I was privileged to attend the ordination of 12 new Rabbis this past Sunday in Los Angeles from the Reform movement’s Hebrew Union College-Jewish Institute of Religion (HUC-JIR). Because the ordination ceremony was held in the Sanctuary of my synagogue, Temple Israel of Hollywood, HUC invited me to offer the invocation.
I was ordained myself 36 years ago from HUC-JIR in New York and remember well the excitement, exhilaration, pride, optimism, hope, and, not a small amount of trepidation that must have filled the hearts of these young men and women (see names below).
As the 500 family, friends and members of the HUC community (faculty, staff and rabbis) gathered in our Sanctuary, the 12 “almost Rabbis” processed and took their seats. I approached the podium and offered these words just moments before Rabbi Aaron Penken, the President of HUC-JIR, placed his hands upon each of their heads in the traditional gesture of s’michah (“the laying on of hands”) and pronounced them “Rabbi in Israel.”
“Zeh hayom asah Adonai, nagilah v’nism’cha bo!
This is the day that God has made, let us sing and be joyful!” (Psalm 118:24)
B’ru-chim ha-ba-im – Welcome esteemed teachers and faculty, colleagues, parents, grandparents, friends, and kim’at (almost) “Rabbis in Israel”…
As rabbis, in whatever ways you will serve our people and faith, I can assure you this after my own 36 years tilling the soil in this unique vineyard of matter and spirit, that you will be challenged and tested as you’ve never been before, to think broadly, to learn from our traditional sources every day, to respond with uncommon passion and compassion to the needs of others, to be endlessly patient with people and ferociously impatient for truth and justice, to dig into your soul’s wellsprings seeking God’s life-affirming power, and then, working and reworking what it means for you and us to be progressive Jewish religious leaders amongst our people.
The only thing I can say with any certainty at all is that if you wish to rise to your best selves, and you allow yourselves to be pushed to your limits, you will feel exhilarated in ways few others will understand, for being a rabbi in Israel is unlike anything else I know.
In these brief moments, I wish to leave you with a few truths I’ve learned over the years serving our people:
First – Always follow your heart, but be smart about it.
Second – Never compromise your values and principles, but choose your moments carefully and go “to the wall” rarely, for there’s much truth possessed by others that will expand and enrich your own sense of the truth.
Third – Find the very best and brightest, the most creative, kind and special among our colleagues, your congregants and friends to join you as partners in your sacred work, for only then will you soar as if on “the wings of eagles.” (Isaiah 40:31)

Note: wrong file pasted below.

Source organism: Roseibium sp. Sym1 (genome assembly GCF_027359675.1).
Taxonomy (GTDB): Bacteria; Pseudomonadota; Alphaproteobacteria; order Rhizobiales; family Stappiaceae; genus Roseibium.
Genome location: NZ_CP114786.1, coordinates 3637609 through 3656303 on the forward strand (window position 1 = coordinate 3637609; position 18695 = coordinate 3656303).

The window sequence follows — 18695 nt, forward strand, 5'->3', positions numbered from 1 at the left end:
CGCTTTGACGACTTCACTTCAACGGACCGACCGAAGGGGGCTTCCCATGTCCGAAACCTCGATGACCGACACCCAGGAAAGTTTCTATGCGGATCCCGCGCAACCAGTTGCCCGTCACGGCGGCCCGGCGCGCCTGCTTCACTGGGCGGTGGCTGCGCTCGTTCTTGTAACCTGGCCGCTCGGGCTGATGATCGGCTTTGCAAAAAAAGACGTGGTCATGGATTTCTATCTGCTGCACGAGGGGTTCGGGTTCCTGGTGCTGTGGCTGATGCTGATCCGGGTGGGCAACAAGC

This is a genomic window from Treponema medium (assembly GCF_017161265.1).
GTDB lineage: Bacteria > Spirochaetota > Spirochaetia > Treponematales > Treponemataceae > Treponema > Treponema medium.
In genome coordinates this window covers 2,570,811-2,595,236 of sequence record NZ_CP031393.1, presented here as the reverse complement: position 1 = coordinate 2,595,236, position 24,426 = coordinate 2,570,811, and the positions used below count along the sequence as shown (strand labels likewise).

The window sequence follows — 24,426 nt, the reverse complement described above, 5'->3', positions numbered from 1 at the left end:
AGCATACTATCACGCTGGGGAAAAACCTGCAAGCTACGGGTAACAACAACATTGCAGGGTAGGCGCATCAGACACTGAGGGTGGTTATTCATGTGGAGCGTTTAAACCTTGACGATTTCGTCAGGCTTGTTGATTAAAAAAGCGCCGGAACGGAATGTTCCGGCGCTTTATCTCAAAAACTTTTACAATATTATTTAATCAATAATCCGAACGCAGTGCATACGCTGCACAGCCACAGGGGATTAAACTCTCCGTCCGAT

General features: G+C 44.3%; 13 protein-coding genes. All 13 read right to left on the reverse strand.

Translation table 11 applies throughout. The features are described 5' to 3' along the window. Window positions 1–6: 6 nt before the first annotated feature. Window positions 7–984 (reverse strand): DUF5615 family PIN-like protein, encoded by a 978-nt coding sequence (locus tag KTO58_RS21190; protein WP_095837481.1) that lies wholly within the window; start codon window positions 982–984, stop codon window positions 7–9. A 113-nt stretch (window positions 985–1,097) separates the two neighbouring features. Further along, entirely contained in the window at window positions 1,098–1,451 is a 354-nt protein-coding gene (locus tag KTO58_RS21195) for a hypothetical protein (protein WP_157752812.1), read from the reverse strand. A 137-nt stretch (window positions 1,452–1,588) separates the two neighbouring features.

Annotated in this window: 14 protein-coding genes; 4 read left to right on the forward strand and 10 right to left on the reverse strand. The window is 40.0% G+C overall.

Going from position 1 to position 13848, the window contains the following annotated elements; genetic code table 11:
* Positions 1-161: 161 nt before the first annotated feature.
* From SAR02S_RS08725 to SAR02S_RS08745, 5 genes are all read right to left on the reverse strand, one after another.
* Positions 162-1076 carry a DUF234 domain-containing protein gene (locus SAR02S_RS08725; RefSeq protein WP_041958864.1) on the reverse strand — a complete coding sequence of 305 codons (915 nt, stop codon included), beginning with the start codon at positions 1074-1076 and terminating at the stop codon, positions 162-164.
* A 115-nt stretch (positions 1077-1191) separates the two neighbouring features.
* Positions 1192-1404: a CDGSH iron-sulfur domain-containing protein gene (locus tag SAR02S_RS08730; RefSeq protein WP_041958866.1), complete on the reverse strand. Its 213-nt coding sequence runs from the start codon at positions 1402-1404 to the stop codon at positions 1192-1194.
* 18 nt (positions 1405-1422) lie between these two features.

Fourth – Never stop even for a moment studying our sacred literature. Learn as much Hebrew as you can. Memorize as much text as you are able. And push yourself to break through convention while at the same time respecting your community’s rhythms and needs.
Fifth – Put your emphasis always on the half-full glass, and regard the half-empty, but don’t dwell there nor allow yourself overexposure to toxic people who will steal your heart, soul, mind, and strength if you let them.
And finally, place your family’s and friends’ needs over work even as you give your all to your congregants and community.
I know I speak for all HUC alumni scattered around the world in wishing you well, joy, happiness, and fulfillment in this sacred work.
On this Yom Y’ru-sha-la-yim, despite its history of violence and strife, may the Holy City that lives at the center of our people’s heart and soul inspire you in your sacred work as ohavei am Yisrael u-m’di-nat Yis’rael, lovers of the people and the State of Israel.
The Jewish world needs you, and remember that you are never alone.
Ma-zal tov, chol ha-ka-vod, ti-hi-yu ba-ri, ta-a-ko-vu a-cha-rei lib’chem, teil’chu b’dar’chei sha-lom!
Congratulations and much respect; may you be healthy; follow your hearts; go the ways of peace, and “May the works of your hands and the meditations of your hearts” (Psalm 19:14) make you worthy to stand before God and before the people of Israel. Amen!
The Los Angeles HUC-JIR Ordination Class of 2015 (5775):
Rabbis Courtney Leigh Miller Berman, Allison Dorie Fischman, Amanda Beth Greene, Rachel Kaplan Marks, Molly Beth Plotnik, Lara Leigh Pullan Regev, Jason Samuel Rosner, Gavi S. Ruit, Todd Harris Silverman, Samuel Louis Spector, Beni Wajnberg, and Bess Bridget Wohlner.
Have you read Henry Siegman’s op-ed in yesterday’s NY Times? That is one of the strongest statements I’ve read from a (former) high ranking American Jewish leader.
What do you think?
~~ Harold Caminker in Florida
Sent from Windows Mail
david kanter said:
So much of what you said at the ordination and the “few truths” can, if we choose to, can be applied in our chosen professions and how we conduct ourselves in our every day lives, even if we are not Rabbis. I, for one, will endeavor to remember your words to help me be the very best that I can be. Thank you. David